As many of you know, the possibility of a writer from The Simpsons coming to talk to my class has been dangling before me for some time now. Well, one woman at the show (not at the writers’ end) called yesterday to take the opportunity out of my sight.
She had been forwarded an email in which I recounted meeting Dana Gould (appearing on Bill Maher’s show this week) and him asking if I’d had anyone from the show visit my class. I had replied to him that I didn’t even know I could ask for that.
The woman from the show said, “And that’s funny. Because you can’t.”
That’s not funny. Now we know why she doesn’t work in the writers’ room.
At first, she said that they couldn’t have anyone speak because it might seem like an endorsement of my book (which is by nature and necessity “unofficial” (as basically all literary analysis/pedagogy books are, by the way)). I explained that the class wasn’t my book and that I was not after an endorsement.
So I asked if I could have a guest speaker after my book went to the publisher.
She said perhaps, but also reminded me that there are lots of Simpsons classes out there. (I’m not special.)
I had been thinking about trying to get one of the writers here next year as part of our “Conversations With Writers” series. I would hate to think that UC Davis students can’t speak to them because I’m writing / will have written a book.
I tried to salvage the situation by addressing another legal issue, since she kept talking about the legal problem of “endorsing” me. One of the things I need the show to tell me is how long a dialogue can I use and have them consider it fair use.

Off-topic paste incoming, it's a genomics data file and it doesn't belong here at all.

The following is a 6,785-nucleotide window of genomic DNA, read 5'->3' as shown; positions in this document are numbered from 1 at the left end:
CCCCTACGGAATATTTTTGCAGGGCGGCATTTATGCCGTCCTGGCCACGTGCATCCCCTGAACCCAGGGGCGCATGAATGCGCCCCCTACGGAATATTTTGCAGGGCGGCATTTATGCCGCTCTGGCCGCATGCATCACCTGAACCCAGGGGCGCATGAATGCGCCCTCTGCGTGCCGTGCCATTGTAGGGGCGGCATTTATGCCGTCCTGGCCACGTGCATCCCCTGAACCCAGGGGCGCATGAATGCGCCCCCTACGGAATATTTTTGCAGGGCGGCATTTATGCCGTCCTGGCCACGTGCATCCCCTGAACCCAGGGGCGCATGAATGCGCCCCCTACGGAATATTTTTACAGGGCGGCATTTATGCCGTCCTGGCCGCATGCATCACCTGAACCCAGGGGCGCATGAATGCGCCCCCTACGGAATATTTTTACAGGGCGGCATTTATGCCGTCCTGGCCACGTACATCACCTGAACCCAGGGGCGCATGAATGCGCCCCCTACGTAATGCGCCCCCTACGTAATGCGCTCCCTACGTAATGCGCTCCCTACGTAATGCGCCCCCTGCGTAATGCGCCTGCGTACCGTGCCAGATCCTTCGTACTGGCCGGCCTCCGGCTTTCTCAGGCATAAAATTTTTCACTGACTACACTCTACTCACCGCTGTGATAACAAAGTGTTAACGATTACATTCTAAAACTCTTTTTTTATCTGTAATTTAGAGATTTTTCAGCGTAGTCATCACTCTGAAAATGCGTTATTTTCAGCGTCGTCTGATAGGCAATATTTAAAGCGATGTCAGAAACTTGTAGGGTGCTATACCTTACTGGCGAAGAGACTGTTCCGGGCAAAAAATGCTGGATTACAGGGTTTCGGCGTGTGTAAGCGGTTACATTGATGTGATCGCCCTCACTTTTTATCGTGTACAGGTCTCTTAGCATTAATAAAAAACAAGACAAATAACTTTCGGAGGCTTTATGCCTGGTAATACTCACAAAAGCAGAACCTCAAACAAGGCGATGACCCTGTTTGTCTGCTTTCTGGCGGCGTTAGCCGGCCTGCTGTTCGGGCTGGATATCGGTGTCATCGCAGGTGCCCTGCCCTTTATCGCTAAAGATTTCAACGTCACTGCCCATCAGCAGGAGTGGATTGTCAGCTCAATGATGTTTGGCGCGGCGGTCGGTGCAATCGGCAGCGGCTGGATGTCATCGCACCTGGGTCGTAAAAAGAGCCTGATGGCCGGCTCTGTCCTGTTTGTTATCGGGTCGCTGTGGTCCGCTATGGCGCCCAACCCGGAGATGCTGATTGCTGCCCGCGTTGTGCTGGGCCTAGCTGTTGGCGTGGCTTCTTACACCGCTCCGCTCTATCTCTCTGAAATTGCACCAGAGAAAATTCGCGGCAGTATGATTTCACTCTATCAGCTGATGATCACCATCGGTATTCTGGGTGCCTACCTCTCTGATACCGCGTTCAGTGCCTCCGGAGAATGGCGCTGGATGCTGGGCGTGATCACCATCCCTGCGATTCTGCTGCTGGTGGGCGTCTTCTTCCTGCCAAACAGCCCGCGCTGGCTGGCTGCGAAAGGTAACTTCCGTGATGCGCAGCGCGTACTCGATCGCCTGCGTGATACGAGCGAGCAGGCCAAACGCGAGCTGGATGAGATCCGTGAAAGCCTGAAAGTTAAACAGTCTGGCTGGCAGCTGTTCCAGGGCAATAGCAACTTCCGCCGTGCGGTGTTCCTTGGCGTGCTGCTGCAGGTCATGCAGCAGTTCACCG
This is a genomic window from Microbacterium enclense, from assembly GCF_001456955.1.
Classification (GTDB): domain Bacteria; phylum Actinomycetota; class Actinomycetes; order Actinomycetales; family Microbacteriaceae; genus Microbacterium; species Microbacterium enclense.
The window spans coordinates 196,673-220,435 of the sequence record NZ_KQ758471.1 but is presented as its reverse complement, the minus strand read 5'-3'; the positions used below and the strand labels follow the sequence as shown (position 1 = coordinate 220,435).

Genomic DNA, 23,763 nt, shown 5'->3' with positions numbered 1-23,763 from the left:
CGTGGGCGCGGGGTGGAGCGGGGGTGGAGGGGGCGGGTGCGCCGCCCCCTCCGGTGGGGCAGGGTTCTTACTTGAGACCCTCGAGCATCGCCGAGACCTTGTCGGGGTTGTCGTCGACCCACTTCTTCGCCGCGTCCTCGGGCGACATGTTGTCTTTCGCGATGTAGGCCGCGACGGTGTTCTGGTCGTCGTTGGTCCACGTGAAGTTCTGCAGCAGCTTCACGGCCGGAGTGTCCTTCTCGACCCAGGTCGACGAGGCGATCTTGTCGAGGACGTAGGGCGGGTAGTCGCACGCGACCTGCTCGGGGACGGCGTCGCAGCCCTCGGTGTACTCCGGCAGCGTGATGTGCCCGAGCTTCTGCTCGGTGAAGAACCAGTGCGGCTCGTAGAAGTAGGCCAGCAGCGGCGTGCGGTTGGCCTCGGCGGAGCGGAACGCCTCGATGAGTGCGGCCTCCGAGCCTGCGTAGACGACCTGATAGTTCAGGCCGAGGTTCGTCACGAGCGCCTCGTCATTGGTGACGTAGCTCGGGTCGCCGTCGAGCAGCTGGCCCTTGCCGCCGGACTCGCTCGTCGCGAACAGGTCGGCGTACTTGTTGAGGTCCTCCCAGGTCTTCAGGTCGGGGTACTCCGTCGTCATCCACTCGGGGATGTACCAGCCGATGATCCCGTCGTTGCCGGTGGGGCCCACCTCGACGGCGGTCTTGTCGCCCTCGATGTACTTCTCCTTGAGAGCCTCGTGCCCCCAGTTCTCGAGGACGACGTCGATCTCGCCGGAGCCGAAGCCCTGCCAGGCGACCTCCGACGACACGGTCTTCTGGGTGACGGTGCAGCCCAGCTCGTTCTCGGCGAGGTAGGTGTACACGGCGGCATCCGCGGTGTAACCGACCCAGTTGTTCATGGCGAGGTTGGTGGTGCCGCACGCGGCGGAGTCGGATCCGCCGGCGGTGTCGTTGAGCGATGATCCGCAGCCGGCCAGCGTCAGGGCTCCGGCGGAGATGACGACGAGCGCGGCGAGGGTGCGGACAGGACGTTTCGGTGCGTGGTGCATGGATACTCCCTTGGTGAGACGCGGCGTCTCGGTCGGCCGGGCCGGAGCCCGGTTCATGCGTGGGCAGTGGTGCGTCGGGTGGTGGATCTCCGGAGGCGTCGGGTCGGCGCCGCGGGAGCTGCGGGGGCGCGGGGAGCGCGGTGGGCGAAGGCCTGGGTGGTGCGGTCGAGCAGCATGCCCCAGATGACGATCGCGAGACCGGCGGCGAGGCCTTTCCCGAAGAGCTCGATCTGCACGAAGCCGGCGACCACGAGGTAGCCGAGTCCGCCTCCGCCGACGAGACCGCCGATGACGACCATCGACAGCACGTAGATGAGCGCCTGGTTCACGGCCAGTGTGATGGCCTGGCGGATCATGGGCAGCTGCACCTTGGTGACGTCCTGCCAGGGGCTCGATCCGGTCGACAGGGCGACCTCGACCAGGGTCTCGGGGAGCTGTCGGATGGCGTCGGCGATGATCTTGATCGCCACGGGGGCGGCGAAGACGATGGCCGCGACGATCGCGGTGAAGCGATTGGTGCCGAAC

I try to respect intellectual property and am responsible for getting permissions, after all. Denise and I need to know these things and our publisher doesn’t know what use would tee the show off.
I tried to ask her and she just refused to hear what I was saying (it was like she was in “no” mode and had decided before she called that I would get nothing out of her). First, she said they didn’t have time to read my book and that they couldn’t authorize anything because they didn’t know what we were writing, no matter how well-intentioned we might be.
I wasn’t asking for a reading or an authorization.
So I tried to give her an example. There’s a five line exchange I want to use–how do I know if that’s “too much” and falls out of fair use.
She suggested that I use the DVDs to check the accuracy of the quote, as they can’t do that.
Um, I wasn’t asking for that.
“Could someone tell me what’s considered fair use?”
I still don’t think she got what I was asking.
I’m extremely frustrated. I’m going to try to maintain my other contacts (who have all been very nice) so that perhaps one day I can get someone to say “ten lines is too much; nine is fine” or that they would be happy to have someone speak to us at UCD (which at least one writer did say, until we were told he couldn’t).
For the first time, The Simpsons has made me sad.